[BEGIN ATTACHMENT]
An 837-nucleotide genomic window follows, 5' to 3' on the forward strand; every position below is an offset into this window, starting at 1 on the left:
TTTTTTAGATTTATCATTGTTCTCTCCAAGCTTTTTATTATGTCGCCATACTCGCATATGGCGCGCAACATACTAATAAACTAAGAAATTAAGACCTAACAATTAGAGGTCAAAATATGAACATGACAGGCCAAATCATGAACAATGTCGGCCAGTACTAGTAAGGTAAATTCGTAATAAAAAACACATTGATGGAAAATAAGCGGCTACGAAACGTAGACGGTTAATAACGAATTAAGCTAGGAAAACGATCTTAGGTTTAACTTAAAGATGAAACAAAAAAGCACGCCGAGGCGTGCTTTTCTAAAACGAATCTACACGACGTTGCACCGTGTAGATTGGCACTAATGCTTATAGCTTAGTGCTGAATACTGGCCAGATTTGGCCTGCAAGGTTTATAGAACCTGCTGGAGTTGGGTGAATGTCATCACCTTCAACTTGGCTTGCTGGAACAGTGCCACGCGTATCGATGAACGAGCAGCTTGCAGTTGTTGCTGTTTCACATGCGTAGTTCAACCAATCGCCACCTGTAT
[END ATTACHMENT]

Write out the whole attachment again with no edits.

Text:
An 837-nucleotide genomic window follows, 5' to 3' on the forward strand; every position below is an offset into this window, starting at 1 on the left:
TTTTTTAGATTTATCATTGTTCTCTCCAAGCTTTTTATTATGTCGCCATACTCGCATATGGCGCGCAACATACTAATAAACTAAGAAATTAAGACCTAACAATTAGAGGTCAAAATATGAACATGACAGGCCAAATCATGAACAATGTCGGCCAGTACTAGTAAGGTAAATTCGTAATAAAAAACACATTGATGGAAAATAAGCGGCTACGAAACGTAGACGGTTAATAACGAATTAAGCTAGGAAAACGATCTTAGGTTTAACTTAAAGATGAAACAAAAAAGCACGCCGAGGCGTGCTTTTCTAAAACGAATCTACACGACGTTGCACCGTGTAGATTGGCACTAATGCTTATAGCTTAGTGCTGAATACTGGCCAGATTTGGCCTGCAAGGTTTATAGAACCTGCTGGAGTTGGGTGAATGTCATCACCTTCAACTTGGCTTGCTGGAACAGTGCCACGCGTATCGATGAACGAGCAGCTTGCAGTTGTTGCTGTTTCACATGCGTAGTTCAACCAATCGCCACCTGTAT